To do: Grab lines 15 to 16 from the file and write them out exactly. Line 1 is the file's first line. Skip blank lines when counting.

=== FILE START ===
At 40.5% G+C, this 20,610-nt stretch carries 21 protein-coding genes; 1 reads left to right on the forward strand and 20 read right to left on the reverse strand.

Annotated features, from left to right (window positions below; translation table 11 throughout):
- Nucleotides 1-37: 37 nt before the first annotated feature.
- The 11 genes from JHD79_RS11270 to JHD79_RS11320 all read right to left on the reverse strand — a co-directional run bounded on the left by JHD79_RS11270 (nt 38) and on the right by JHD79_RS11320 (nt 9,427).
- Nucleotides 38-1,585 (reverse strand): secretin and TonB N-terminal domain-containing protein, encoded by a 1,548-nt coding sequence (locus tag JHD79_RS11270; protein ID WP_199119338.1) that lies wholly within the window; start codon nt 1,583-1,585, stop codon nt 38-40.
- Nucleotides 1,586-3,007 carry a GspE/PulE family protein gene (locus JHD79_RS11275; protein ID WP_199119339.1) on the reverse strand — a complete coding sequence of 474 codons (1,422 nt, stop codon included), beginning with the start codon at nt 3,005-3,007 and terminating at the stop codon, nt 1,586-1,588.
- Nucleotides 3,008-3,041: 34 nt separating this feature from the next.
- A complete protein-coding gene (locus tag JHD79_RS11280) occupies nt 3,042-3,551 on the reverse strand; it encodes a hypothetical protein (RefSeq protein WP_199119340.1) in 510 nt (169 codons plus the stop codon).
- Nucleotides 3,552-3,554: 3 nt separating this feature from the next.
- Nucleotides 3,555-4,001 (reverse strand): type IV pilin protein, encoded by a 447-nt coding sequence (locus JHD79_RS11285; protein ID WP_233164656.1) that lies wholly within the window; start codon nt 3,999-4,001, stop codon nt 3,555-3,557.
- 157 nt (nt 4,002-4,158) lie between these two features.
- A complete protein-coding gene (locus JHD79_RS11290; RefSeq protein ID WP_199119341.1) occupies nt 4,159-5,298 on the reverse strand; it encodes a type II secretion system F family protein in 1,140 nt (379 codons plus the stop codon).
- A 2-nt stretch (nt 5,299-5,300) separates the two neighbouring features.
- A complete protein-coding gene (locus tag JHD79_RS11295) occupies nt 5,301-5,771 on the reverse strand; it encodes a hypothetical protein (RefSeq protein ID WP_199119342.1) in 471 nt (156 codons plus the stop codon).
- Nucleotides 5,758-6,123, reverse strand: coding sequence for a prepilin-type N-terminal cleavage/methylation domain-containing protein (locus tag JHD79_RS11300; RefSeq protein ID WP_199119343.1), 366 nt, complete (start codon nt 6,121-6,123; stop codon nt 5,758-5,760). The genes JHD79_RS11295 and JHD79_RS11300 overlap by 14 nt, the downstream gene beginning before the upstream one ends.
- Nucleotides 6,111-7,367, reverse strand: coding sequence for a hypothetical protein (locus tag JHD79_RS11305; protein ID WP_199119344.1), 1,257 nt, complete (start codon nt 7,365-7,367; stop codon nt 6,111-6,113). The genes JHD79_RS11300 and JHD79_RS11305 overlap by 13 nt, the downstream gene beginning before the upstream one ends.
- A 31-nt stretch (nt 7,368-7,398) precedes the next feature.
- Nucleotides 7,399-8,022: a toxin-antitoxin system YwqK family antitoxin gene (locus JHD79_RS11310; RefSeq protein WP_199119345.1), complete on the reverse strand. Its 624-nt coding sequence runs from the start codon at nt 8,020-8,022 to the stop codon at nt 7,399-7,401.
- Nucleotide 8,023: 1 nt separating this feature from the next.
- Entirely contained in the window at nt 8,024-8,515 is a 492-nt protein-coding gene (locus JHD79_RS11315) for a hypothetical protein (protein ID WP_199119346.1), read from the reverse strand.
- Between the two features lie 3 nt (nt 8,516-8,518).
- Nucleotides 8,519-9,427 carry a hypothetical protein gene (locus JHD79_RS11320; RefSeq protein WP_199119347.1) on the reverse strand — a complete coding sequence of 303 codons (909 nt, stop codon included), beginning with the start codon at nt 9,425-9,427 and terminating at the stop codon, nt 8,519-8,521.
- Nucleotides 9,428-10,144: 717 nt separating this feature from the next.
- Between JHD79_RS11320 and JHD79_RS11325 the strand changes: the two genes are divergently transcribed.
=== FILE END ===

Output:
- Nucleotides 5,758-6,123, reverse strand: coding sequence for a prepilin-type N-terminal cleavage/methylation domain-containing protein (locus tag JHD79_RS11300; RefSeq protein ID WP_199119343.1), 366 nt, complete (start codon nt 6,121-6,123; stop codon nt 5,758-5,760). The genes JHD79_RS11295 and JHD79_RS11300 overlap by 14 nt, the downstream gene beginning before the upstream one ends.
- Nucleotides 6,111-7,367, reverse strand: coding sequence for a hypothetical protein (locus tag JHD79_RS11305; protein ID WP_199119344.1), 1,257 nt, complete (start codon nt 7,365-7,367; stop codon nt 6,111-6,113). The genes JHD79_RS11300 and JHD79_RS11305 overlap by 13 nt, the downstream gene beginning before the upstream one ends.